• I like to update my apps manually, that way I can choose to update them or not. This comes in handy when an update actually screws up the app for many devices. By doing it manually I get to see what has been updated and read the comments of others that have applied the update before choosing to update the app or not, or just deleting it if something is going on I don't like.
  • I hate auto updates. All my devices are immediately set to manual update. Gotta know the changes to each app! I like to go through each apps change log before updating them. Posted via Android Central App
  • Manul for me for sure. Sometimes an app will drastically change for the worse. If you're rooted and sporting Titanium backup and use it regularly it isn't as much of an issue. Yet another check in the "Why root?" column. Sometimes a change that breaks a game, like Final Fantasy Dimensions, won't get fixed for weeks or months.
  • Side topic - how much of a storage percentage would 100 apps grow in a year with all the updates. Say 100 apps @ 20mb, I don't know what the average is. If you have a new phone with limited storage eg the Moto E, it can add up. I have moved a lot of apps to SD of course on an N3 and S2.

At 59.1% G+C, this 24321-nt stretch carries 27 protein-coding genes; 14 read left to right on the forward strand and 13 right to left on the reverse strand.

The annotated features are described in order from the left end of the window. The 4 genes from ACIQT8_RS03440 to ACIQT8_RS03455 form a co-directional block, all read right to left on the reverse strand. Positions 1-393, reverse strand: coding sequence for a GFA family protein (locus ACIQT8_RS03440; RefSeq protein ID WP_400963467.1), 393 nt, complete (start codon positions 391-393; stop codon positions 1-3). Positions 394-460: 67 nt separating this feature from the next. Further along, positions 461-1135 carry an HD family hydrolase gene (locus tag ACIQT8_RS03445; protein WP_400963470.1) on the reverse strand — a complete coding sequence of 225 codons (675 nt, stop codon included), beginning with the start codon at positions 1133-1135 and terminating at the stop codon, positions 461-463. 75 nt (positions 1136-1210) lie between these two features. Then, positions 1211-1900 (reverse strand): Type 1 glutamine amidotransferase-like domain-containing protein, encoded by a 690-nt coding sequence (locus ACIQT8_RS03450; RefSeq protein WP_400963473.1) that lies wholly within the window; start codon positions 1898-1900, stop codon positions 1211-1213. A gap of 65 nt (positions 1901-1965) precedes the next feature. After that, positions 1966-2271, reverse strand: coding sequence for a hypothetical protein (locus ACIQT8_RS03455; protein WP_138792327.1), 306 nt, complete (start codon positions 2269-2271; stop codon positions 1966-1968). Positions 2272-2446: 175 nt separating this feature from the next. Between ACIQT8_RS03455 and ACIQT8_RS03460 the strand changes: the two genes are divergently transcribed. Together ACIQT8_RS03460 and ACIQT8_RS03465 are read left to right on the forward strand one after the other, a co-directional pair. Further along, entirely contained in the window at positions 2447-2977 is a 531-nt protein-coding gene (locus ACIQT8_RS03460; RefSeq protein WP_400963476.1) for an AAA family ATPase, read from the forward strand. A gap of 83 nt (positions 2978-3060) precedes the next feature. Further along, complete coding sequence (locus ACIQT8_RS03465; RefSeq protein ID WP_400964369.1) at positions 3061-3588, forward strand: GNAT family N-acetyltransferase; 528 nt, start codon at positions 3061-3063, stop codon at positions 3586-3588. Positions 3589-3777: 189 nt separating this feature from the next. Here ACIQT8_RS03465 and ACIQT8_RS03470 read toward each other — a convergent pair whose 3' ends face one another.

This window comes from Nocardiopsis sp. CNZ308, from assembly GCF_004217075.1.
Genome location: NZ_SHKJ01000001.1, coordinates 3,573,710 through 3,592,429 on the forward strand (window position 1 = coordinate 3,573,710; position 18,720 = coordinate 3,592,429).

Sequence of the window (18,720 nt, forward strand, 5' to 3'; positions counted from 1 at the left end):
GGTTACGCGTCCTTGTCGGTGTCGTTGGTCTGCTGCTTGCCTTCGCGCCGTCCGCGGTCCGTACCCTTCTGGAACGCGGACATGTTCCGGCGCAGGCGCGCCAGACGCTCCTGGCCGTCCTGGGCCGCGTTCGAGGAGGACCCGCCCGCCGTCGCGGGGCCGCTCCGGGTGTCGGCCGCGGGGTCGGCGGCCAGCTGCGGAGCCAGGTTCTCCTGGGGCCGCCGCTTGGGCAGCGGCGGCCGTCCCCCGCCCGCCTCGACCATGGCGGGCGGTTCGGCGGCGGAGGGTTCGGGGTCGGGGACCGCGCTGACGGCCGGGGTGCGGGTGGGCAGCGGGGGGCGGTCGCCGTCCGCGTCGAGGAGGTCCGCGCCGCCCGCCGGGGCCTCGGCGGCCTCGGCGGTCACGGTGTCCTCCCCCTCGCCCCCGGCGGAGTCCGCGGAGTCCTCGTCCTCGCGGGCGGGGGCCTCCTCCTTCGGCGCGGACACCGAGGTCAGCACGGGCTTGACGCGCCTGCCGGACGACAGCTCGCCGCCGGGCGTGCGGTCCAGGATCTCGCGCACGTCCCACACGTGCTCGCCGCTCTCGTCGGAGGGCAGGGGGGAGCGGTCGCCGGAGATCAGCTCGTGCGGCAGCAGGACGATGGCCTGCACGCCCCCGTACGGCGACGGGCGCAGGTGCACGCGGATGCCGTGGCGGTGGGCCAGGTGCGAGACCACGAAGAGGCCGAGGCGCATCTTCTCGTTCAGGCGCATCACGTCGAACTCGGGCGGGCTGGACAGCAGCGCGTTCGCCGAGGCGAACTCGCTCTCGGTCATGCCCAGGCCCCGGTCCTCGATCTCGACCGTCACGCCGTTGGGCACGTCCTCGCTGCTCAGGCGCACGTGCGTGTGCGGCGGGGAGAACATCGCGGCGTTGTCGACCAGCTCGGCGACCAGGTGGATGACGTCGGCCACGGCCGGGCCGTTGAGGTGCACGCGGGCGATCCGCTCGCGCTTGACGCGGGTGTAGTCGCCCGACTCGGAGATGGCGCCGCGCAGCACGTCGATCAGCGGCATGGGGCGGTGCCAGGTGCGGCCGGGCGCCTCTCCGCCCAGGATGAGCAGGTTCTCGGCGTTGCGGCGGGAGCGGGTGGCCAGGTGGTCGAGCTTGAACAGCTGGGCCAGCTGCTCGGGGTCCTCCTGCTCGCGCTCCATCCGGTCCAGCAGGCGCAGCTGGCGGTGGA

Some people have 500+ apps.
    Could it be an issue? Posted via Android Central App
  • Im suprised everyone hates auto-update, I love it. I had the option to have them auto-update on my nexus s, but it would slow my phone down so much it was extremely frustrating. Now that I have a moto x, I dont even think about it. I do wish there was a third option- Only auto update when plugged in during the night.
  • Auto update on wifi only is an option, isn't it?
  • No it is not Posted via Android Central App
  • Oh, I don't hate auto-update - I just like to see what changes an app update brings. :)
  • I have mine on auto update on WiFi only so when I get home it just starts right when I reconnect to it Posted via Android Central App